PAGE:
The Ministry of Education is undergoing a paradigm shift in its curriculum, where Belizean studies will be integrated into the different subjects. This morning there was a short ceremony to launch the project. Minister of Education and Deputy Prime Minister, Patrick Faber was the keynote speaker.
Patrick Faber, Deputy Prime Minister: “Let me say for me that this is a great event but it is not a on off event. It’s good to be here this morning but it is not about just today and that is what is so good about what we’re doing here. It is a very important subject matter, Belizean studies and I’m very elated that we’re not deeming it Belizean History as you’ve heard because that can get very ticklish and put us in a box. Belizean studies then must encompass that history but it must encompass everything else, and I won’t go through those details again, you’ve seen the twelve questions, you’ve seen how all-encompassing in terms of where we want to go as a Belizean society taking our place here in Belize but also taking our place in the regional and international scene is what this curriculum aims to do and it’s gives us an opportunity- I must commend those who are the designers, it give us an opportunity for that curriculum to be very dynamic.”
John Newport, Director of Quality Assurance Development Services at the Ministry of Education spoke of the initiative.
John Newport, Director of QUADS: “What Belizean studies is is an attempt to make sure that all high school students leave high school with a deep understanding and appreciation for their country and so we started off perhaps with an idea that it would be mostly history but then we very quickly realized that if you’re going to appreciate your country you need to understand how lots of things fit together. So you can’t really understand the history without understanding geography and the environment, you can’t understand politics without economics, so what it is is an integrated subject but it is based around 12 key questions that we hope the lessons will answer for students. So one question related to the environment, one question related to society, one question related to sovereignty and so on. A lot of the curriculums that we now have were developed in the 1990s and sometimes even before and society has changed and we all know that one of the things that has changed in society is the level of social violence and so the curriculum has to adapt to that and Belizean studies is one way of adapting to that. We’ll also develop a four year life skills curriculum for secondary school students but I think at a deeper level you continually need to rethink your curriculum to say ‘is it still relevant?’ and relevant to two things. “Is it still meaningful to all students?” are their needs and aspirations being met? Does your secondary school student sit and think ‘this is really important?’ or does the secondary school student sit in school and say ‘I don’t see how this relates to me?’ and we have to make sure that the curriculum we have they’re running to the lessons because it relates to them. And then at a different level and as a Government we have to say ‘how can we make sure that the curriculum means that we are producing citizens that will meet the needs of sustainable development, they will be the people who carry forward the development of the country, make sure that we are thriving in the mid twenty first century and beyond.”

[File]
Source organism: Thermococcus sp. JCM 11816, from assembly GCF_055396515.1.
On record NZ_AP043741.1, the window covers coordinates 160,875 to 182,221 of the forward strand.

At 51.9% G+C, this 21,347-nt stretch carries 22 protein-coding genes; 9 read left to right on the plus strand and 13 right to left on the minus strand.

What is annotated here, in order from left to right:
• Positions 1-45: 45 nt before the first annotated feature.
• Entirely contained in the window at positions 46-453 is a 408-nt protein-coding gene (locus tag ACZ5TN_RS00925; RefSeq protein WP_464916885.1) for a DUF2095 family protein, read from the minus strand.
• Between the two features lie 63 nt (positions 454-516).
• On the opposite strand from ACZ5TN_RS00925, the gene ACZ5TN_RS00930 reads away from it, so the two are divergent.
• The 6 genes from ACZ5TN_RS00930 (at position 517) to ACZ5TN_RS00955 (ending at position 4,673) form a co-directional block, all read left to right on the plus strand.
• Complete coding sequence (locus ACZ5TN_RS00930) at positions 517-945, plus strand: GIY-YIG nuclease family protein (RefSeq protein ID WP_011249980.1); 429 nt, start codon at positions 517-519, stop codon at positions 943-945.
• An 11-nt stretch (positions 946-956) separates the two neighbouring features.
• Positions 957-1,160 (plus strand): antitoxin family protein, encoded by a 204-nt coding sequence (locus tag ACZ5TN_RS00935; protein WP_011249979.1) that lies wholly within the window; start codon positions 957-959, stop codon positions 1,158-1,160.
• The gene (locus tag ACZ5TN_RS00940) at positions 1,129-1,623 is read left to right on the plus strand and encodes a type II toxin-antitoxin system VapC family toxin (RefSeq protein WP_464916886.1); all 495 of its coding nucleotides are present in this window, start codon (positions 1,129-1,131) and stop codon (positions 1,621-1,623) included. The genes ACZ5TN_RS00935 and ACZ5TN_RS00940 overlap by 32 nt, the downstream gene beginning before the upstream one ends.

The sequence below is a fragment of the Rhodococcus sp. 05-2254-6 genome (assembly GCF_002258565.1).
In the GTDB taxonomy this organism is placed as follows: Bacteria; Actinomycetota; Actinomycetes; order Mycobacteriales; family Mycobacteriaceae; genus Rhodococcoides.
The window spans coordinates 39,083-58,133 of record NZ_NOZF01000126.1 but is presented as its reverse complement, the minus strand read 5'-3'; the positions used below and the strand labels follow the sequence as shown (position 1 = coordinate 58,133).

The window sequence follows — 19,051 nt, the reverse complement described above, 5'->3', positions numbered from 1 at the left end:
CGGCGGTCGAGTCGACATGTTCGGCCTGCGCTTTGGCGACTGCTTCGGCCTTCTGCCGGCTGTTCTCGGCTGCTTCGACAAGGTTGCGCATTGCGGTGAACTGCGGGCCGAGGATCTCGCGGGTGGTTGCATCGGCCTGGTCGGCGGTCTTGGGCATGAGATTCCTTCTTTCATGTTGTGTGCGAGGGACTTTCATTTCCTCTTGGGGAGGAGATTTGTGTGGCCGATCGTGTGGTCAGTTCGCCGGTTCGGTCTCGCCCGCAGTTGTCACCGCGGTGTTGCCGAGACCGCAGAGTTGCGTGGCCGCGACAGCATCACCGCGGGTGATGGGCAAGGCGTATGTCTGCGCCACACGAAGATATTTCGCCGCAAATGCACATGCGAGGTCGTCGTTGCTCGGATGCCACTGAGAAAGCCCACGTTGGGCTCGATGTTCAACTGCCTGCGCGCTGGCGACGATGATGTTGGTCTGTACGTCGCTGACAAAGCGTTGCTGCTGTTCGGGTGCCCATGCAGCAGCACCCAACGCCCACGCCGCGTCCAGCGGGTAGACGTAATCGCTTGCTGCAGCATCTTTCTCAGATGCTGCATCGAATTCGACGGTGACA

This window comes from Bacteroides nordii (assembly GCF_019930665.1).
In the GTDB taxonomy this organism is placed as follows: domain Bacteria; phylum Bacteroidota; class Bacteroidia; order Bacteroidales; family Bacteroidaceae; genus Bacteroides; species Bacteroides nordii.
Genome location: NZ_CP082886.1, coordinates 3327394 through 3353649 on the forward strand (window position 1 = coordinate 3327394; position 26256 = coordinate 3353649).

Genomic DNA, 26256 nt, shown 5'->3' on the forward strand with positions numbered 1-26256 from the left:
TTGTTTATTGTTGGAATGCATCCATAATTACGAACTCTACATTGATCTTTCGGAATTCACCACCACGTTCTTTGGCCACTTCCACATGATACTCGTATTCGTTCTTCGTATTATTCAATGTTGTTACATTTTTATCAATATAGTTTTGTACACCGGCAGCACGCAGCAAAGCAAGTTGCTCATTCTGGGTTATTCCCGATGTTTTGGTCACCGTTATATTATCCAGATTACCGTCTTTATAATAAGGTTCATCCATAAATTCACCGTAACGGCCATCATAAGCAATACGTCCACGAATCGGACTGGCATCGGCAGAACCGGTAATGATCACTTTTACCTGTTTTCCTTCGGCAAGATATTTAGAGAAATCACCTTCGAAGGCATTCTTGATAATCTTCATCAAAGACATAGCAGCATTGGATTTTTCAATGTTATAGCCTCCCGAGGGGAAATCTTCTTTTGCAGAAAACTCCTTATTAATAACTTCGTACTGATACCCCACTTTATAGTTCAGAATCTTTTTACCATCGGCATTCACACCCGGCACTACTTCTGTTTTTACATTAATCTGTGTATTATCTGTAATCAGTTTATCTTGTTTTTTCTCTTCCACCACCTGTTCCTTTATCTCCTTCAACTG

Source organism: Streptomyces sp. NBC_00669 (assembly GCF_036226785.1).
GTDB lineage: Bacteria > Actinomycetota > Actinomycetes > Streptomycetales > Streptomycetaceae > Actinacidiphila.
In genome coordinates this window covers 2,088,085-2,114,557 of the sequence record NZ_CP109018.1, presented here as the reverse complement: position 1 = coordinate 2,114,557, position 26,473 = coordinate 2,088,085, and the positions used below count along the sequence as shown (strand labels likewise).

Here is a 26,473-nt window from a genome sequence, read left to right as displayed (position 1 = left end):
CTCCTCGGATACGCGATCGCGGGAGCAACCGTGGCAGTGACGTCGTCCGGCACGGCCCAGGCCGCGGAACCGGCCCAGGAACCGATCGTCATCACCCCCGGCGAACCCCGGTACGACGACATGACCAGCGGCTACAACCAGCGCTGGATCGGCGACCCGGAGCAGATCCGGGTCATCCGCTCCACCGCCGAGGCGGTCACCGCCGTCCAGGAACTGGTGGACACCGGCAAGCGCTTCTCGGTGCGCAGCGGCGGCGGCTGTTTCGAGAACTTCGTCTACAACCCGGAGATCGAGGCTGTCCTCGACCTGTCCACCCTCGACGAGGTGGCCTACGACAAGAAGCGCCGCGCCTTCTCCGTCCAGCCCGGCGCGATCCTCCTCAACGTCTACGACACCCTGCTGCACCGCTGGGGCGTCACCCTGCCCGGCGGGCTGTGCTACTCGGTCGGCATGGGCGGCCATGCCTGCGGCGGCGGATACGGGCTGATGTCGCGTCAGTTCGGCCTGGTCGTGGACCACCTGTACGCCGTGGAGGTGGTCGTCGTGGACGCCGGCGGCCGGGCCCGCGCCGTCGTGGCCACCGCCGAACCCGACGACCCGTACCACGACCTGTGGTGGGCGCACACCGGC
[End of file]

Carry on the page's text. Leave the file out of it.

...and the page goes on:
St. John’s College has a similar curriculum in place, Yasser Musa, Head of the History Department at SJC, shared more about their curriculum
Yasser Musa – Head of History Department, SJC: “Amazingly at SJC on this day this is the 5th year where SJC has rolled out something similar, not the exact thing but we will make adjustments and follow this national curriculum without our own design because the idea is that other schools do their own thing but that we just use the portal as a hub a kind of a mother ship if you want to look at it like that. I have to say that our school history is regarded as something dynamic, as something innovative, something where the students feel as if they are involved in the learning process an so it’s not this old school idea where things are boring and so because we use a project based system where they develop projects. Yesterday for example we had this creativity award where you could see the things they made so that is another level of learning where they are active in the production of their ideas.”
Newport said that there is a website on the studies where the students can access the materials. Newport added that the Ministry is working on developing an app that students will be able to access from their phone. Today’s launch was followed by a people’s dialogue, which will be conducted in other districts to help shape the curriculum.